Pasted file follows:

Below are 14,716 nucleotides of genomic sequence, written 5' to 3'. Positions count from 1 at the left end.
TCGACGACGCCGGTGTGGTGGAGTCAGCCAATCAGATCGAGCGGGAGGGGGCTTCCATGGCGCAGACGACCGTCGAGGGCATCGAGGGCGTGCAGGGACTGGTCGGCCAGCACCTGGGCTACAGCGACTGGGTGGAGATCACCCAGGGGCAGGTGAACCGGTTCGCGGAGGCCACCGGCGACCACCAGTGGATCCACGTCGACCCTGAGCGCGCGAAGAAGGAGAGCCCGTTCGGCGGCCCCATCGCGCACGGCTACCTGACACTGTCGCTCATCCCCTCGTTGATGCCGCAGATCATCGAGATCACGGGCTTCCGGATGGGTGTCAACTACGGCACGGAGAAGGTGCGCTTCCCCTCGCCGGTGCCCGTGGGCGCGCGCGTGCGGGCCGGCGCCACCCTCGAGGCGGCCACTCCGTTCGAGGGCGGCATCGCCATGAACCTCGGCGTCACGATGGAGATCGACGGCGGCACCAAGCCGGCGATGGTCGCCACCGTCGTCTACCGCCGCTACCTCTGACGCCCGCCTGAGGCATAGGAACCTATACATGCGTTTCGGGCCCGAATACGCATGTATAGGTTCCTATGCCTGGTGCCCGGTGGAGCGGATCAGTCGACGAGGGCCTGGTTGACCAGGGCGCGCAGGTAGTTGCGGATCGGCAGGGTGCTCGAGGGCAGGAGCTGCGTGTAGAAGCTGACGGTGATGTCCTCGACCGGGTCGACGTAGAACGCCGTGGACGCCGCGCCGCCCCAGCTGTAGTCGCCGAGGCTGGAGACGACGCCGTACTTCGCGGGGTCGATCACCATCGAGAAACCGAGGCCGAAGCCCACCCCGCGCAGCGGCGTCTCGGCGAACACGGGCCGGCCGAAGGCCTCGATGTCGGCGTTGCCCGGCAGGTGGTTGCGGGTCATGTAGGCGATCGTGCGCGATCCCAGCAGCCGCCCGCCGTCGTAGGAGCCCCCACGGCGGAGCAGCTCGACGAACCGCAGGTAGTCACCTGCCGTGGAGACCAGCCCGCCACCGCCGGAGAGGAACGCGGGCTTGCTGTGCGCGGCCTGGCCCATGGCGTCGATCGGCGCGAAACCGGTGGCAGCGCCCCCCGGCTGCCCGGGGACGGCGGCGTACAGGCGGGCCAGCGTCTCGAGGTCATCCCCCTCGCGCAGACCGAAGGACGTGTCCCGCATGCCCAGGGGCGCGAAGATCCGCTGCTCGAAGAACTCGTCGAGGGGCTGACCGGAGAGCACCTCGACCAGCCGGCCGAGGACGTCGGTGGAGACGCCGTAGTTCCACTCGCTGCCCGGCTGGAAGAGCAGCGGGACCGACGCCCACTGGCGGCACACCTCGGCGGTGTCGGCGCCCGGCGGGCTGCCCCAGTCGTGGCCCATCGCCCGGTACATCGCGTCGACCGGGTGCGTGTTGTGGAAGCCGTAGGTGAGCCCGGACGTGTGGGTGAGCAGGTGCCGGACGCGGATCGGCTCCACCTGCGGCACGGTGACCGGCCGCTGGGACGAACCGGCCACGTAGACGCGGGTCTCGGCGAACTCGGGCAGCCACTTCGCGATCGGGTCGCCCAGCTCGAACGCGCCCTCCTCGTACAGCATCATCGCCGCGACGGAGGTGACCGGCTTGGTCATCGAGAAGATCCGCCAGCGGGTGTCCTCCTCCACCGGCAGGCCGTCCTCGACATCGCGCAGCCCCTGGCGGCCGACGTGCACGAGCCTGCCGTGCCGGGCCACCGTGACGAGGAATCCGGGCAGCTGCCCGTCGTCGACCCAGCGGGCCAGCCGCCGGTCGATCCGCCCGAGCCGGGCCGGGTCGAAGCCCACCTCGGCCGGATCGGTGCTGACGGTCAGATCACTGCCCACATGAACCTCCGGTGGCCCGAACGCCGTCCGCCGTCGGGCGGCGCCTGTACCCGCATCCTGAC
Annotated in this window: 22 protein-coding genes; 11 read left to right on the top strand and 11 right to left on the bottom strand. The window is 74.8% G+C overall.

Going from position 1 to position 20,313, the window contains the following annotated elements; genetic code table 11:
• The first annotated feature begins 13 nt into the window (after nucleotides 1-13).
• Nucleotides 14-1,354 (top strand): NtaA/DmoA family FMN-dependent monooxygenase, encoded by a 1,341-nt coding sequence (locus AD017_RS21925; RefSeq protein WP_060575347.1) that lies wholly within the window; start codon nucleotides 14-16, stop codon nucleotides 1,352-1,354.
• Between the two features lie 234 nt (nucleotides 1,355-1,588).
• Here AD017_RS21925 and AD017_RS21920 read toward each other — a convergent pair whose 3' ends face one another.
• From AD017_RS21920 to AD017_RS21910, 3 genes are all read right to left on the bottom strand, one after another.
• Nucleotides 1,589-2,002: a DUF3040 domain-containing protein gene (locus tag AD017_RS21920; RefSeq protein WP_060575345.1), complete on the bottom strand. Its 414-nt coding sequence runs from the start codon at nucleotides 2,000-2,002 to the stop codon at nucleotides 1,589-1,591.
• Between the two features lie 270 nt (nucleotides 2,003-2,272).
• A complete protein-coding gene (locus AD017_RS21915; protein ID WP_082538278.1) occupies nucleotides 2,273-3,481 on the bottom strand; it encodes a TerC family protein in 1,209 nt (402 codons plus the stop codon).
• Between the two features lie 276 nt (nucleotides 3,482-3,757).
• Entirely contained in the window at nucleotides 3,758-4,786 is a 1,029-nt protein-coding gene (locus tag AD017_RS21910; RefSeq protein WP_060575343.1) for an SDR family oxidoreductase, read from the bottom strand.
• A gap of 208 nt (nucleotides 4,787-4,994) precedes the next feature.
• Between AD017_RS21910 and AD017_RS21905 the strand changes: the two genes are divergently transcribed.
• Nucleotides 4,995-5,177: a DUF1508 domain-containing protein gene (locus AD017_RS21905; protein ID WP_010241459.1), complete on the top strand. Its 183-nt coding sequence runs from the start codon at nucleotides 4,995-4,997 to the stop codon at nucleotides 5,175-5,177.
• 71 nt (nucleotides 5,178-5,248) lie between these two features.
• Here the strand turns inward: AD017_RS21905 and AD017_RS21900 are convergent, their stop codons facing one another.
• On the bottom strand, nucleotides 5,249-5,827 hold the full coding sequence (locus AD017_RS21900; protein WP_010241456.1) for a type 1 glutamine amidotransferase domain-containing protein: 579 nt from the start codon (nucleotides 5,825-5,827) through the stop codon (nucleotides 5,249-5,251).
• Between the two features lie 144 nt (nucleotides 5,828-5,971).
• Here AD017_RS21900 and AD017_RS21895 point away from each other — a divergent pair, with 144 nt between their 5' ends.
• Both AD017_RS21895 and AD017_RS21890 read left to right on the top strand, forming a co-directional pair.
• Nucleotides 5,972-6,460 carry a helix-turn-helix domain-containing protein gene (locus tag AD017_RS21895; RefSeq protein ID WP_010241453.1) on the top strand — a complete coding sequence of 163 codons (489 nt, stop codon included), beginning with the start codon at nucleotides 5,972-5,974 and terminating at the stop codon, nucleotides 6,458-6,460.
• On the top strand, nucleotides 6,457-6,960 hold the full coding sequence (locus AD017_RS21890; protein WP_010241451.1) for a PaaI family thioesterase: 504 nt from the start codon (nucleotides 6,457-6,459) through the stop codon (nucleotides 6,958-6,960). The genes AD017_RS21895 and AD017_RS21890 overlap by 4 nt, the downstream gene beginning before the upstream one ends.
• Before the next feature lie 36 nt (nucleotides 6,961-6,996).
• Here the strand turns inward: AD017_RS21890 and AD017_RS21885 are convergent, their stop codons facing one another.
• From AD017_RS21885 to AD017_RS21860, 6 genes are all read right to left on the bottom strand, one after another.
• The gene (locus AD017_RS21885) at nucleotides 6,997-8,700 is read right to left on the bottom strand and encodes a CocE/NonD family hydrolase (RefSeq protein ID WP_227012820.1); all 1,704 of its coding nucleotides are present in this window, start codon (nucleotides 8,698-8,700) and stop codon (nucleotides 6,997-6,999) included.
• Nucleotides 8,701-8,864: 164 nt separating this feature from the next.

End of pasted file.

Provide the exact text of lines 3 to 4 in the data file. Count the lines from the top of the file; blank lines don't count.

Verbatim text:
Annotated in this window: 22 protein-coding genes; 11 read left to right on the top strand and 11 right to left on the bottom strand. The window is 74.8% G+C overall.

Going from position 1 to position 20,313, the window contains the following annotated elements; genetic code table 11: